THE PERFECT THANKSGIVING

Spinelli depicts divergent and contrasting family lifestyles in this holiday dual scenario. Abigail Archer’s family observes Thanksgiving with everything meticulously done, from a plump golden turkey and delectable homemade pie to an afternoon of organized recreation. Mrs. Archer is the complete host, dressed in organdy and pearls. Abigail’s friend and droll narrator describes her own mom, dressed in jeans, serving burnt turkey, store-bought pie, and a quivering Jell-O mold before a chaotic afternoon of juvenile fun-loving horseplay and grown-up dozing. Andinolfi caricatures separate formal and informal ways of both families with alternating gouache and collage illustrations on craft paper and extends the satirical rhyming narration with balloon commentary. “Abigail Archer’s father / serves white meat all around. / Everyone takes dainty bites, / and no one makes a sound. / My grandpa chews the gizzards. / My brother chomps the wings. / My sister slurps. My uncle burps. / And Aunt Clarissa sings.” The jovial celebration of a national feast day highlights the common thread of loving kinship present in both households. (Picture book. 3-6)

Pub Date: Sept. 1, 2003

ISBN: 0-8050-6531-8

Page Count: 32

Publisher: Henry Holt

Review Posted Online: May 20, 2010

Kirkus Reviews Issue: Aug. 15, 2003

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Plotless and pointless, the book clearly exists only because its celebrity author wrote it.

YOUR BABY'S FIRST WORD WILL BE DADA

A succession of animal dads do their best to teach their young to say “Dada” in this picture-book vehicle for Fallon.

A grumpy bull says, “DADA!”; his calf moos back. A sad-looking ram insists, “DADA!”; his lamb baas back. A duck, a bee, a dog, a rabbit, a cat, a mouse, a donkey, a pig, a frog, a rooster, and a horse all fail similarly, spread by spread. A final two-spread sequence finds all of the animals arrayed across the pages, dads on the verso and children on the recto. All the text prior to this point has been either iterations of “Dada” or animal sounds in dialogue bubbles; here, narrative text states, “Now everybody get in line, let’s say it together one more time….” Upon the turn of the page, the animal dads gaze round-eyed as their young across the gutter all cry, “DADA!” (except the duckling, who says, “quack”). Ordóñez's illustrations have a bland, digital look, compositions hardly varying with the characters, although the pastel-colored backgrounds change. The punch line fails from a design standpoint, as the sudden, single-bubble chorus of “DADA” appears to be emanating from background features rather than the baby animals’ mouths (only some of which, on close inspection, appear to be open). It also fails to be funny.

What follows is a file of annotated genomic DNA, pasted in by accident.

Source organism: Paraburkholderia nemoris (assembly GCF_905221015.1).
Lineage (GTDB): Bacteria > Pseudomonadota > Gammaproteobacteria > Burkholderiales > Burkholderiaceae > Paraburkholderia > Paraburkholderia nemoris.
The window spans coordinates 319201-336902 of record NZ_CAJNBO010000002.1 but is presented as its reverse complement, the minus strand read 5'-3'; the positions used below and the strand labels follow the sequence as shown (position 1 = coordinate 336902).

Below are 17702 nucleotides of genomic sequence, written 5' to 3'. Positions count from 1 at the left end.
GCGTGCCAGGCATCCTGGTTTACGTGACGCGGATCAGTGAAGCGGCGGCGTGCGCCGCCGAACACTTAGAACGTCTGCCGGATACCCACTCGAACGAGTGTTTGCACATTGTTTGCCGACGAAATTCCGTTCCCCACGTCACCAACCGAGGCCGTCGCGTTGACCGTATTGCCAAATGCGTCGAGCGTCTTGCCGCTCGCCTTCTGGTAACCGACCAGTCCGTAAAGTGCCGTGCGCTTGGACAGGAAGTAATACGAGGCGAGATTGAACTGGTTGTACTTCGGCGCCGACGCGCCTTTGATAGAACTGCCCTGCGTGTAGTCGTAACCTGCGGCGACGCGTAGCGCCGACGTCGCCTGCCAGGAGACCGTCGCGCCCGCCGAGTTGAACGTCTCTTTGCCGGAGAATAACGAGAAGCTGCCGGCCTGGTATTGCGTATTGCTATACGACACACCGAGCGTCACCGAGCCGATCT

Plotless and pointless, the book clearly exists only because its celebrity author wrote it. (Picture book. 3-5)

Pub Date: June 9, 2015

ISBN: 978-1-250-00934-0

Page Count: 32

Publisher: Feiwel & Friends

Review Posted Online: April 15, 2015

Kirkus Reviews Issue: May 1, 2015

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JAZZ BABY

A snappy rhyming text celebrates an extended family’s joyous gyrations to the jazz spinning on the turntable. From waking to sleep, Baby’s right in the thick of it, as siblings, grandparents and cousins move and groove: “So they BOOM-BOOM-BOOM / and they HIP-HIP-HOP / and the bouncin’ baby boogies with a BOP-BOP-BOP.” Wheeler’s verse scans beautifully and begs to be read aloud—danced to, even—making this a fine choice for preschool and kindergarten story times. Christie’s bold, double-paged gouache compositions locate this colorfully garbed, expressively hip family within an equally vibrant community. As Baby’s big dark eyes get glassy with fatigue, the party winds down. “Daddy sings blues. / Mama sings sweet. / While that snoozy-woozy baby . . . / . . . sleeps deep, deep, deep.” Exultant and infectious, from the red-and-yellow-striped endpapers to the final “OH YEAH!” (Picture book. 3-6)

Pub Date: Nov. 1, 2007

ISBN: 978-0-15-202522-9

Page Count: 40

Publisher: Harcourt

Review Posted Online: May 20, 2010

Kirkus Reviews Issue: Oct. 15, 2007

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